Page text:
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How the Gospel of Thomas Impacts Our Understanding of the New Testament

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Despite its exclusion from the canon, the Gospel of Thomas is believed by many to have preserved some of the actual teachings of the historical Jesus and has thus been named the "Fifth Gospel" by scholars. Unlike other early non-canonical gospels, the Gospel of Thomas has been preserved in its entirety and can be dated to the early second century. This text is widely considered to be the most important text found in the Nag Hammadi library, presenting the reader with 114 saying of Jesus many of which are without parallel in the other gospels. Although its message commonly contradicts the canonical gospels, the Gospel of Thomas serves as a valuable reference point from which to analyze the New Testament. The Gospel of Thomas is significant to our study of the New Testament because it supports the existence of Q, and because its distinct wording, content, and order suggests that its sayings may be older and closer to the actual teachings of the historical Jesus.

The Gospel of Thomas is composed entirely of Jesus teachings', and thus provides a concrete example of a "sayings gospel", the supposed genre of source Q. Biblical scholars commonly describe Q source as part of the two source hypothesis, a proposed solution to the synoptic problem. Although Q has never been discovered in its original format, it exists theoretically as an explanation of why so many parallel accounts in Matthew and Luke share the same wording. Experts familiar with ancient literature have however argued that Q could not be composed of only Jesus' sayings because such a genre simply did not exist in ancient times. Until the discovery of the Gospel of Thomas, there had been no ancient text ever discovered consisting only of sayings and quotations. The Gospel of Thomas is unique in that it includes no narrative whatsoever and most surprisingly no mention of the actions of Jesus including his death and resurrection. The Gospel of Thomas is simply a collection of 114 "secret sayings that the living Jesus spoke" (Gosp. Thom. 0). The author emphasizes the important nature of these secret sayings through the say he places at the beginning of his gospel: "Whoever discovers the interpretation of these sayings will not taste death" (Gosp. Thom. 1). This opening declaration suggests author deliberately excluded all narrative passages in Gospel of Thomas because Jesus' sayings are of primary significance. As scholars continue to debate with the synoptic problem and the nature of source Q, the Gospel of Thomas contributes by providing a clear example of an ancient book composed entirely of sayings.

The Gospel of Thomas also furthers our understanding of the historical Jesus because of it reveals many new sayings, and presents many familiar sayings in a different light than the canonical gospels. Because the author of the Gospel of Thomas does not advance the same agenda as the canonical gospel writers, his sayings are not selected and arranged in the same way. While some may simply dismiss the Gospel of Thomas as a late restatement of the original canonical gospels, there are several strong arguments which suggest that the Gospel of Thomas was independently based on the actual sayings of Jesus of Nazareth. Differences in wording, order, and content set the Gospel of Thomas apart as an independent and perhaps even more accurate gospel.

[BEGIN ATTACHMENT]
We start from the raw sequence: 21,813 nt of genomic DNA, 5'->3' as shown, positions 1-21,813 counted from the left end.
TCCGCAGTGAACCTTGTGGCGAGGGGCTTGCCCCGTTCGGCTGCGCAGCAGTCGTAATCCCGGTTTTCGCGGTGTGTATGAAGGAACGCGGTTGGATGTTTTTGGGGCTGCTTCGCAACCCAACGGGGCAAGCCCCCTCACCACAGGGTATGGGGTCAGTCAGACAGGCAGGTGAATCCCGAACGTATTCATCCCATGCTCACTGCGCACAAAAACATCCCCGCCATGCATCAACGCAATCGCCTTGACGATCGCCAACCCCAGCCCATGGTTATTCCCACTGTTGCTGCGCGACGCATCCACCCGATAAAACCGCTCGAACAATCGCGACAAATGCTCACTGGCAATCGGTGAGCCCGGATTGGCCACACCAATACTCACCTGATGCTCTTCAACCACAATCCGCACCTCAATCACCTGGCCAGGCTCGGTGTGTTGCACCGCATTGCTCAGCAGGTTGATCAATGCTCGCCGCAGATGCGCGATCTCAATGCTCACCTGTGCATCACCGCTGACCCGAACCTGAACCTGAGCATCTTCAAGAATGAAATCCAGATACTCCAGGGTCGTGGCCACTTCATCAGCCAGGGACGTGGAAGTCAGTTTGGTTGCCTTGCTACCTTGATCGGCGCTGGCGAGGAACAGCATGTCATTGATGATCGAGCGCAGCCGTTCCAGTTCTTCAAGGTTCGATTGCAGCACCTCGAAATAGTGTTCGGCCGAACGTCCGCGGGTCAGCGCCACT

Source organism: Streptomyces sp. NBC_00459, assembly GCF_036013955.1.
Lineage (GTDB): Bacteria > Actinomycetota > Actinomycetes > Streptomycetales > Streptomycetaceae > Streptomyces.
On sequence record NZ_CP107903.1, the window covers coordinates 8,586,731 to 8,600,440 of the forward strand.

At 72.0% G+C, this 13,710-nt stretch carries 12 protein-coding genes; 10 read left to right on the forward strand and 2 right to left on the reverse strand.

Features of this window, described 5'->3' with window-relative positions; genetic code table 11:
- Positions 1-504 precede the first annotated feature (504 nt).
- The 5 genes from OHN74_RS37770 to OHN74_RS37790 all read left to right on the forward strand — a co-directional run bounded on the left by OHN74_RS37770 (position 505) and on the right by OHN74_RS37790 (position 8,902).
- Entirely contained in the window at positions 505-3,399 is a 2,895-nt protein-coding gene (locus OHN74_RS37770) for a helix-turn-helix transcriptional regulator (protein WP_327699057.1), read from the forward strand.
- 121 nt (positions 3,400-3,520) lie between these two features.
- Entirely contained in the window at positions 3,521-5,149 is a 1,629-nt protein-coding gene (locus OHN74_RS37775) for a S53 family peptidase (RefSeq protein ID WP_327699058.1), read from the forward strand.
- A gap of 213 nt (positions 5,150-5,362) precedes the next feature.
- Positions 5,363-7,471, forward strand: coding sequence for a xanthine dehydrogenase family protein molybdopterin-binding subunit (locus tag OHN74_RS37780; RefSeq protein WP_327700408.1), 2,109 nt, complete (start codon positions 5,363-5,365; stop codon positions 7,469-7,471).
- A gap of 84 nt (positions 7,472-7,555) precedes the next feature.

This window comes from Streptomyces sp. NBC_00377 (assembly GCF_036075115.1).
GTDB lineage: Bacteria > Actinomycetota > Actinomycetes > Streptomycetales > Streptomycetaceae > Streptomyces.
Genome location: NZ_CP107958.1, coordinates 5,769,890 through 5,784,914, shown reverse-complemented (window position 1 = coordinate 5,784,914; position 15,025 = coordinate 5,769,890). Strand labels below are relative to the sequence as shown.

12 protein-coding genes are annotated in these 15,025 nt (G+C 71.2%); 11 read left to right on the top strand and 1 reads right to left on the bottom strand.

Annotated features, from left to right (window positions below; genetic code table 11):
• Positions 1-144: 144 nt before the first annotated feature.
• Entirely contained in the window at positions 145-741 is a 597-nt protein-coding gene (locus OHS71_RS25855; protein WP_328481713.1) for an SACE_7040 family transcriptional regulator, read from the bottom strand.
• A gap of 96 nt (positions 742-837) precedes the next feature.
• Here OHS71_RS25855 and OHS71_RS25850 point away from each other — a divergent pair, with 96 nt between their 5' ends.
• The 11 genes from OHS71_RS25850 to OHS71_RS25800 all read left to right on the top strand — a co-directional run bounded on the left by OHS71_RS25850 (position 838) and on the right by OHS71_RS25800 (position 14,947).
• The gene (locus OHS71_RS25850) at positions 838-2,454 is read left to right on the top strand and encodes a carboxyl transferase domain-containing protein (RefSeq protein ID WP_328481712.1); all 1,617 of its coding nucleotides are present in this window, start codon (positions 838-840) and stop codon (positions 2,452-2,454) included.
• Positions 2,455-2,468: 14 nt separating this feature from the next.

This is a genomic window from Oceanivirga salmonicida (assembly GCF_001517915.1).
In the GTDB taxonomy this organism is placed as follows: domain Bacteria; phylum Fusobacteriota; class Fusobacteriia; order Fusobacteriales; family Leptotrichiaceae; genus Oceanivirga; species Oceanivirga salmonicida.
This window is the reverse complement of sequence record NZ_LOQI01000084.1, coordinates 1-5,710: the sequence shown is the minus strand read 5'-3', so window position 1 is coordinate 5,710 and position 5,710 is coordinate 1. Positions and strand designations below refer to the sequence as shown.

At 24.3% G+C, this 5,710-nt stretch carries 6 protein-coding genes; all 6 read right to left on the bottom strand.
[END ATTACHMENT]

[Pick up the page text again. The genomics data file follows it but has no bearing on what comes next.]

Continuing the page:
First, differences in wording between Thomas and the other gospels suggest that the author did not use the canonical gospels as his sources. Although the complete manuscript found in Nag Hammadi library is in Coptic, the earliest fragments of the Gospel of Thomas found in Oxyrhynchus are in Greek and reveal that even in its original language the gospel was not worded similarly to the canonical gospels . Acknowledging that the Gospel of Thomas is not based on the canonical gospels, one must then determine whether the sayings in the Gospel of Thomas are more or less accurate. One method employed by scholars involves selecting the text that is a plainest and simplest, recognizing the tendency for ancient stories to be embellished and expanded as they are retold. Using this criterion to compare the gospels, it appears that the Gospel of Thomas presents an earlier version of Jesus' sayings. For example, the Gospel of Thomas recounts: "Jesus said, 'If a blind man leads a blind man, the two of them fall into a pit'" (Gosp. Thom. 34). The parallel passage in Luke recounts this same saying in a slightly longer and more refined format: "He also told them a parable: 'Can a blind man guide a blind man? Will not both fall into a pit?'"(Luke 6:39, NIV). While it is reasonable to posit Luke would have rewritten Jesus' plain saying into a parable, it is difficult to explain why in the Gospel of Thomas it would have simplified Jesus parable into a dull statement. Although small differences such as this do not provide conclusive evidence of the authors' motives, the collective weight of these examples suggests that the sayings in the Gospel of Thomas are closest to their original format.

Differences in order of Jesus' sayings also suggest that the Gospel of Thomas originated earlier than the synoptic gospels. For example, many of the sayings found in the Sermon on the Mount can also be found throughout the Gospel of Thomas, but in a scattered order. While it may be suggested that Luke



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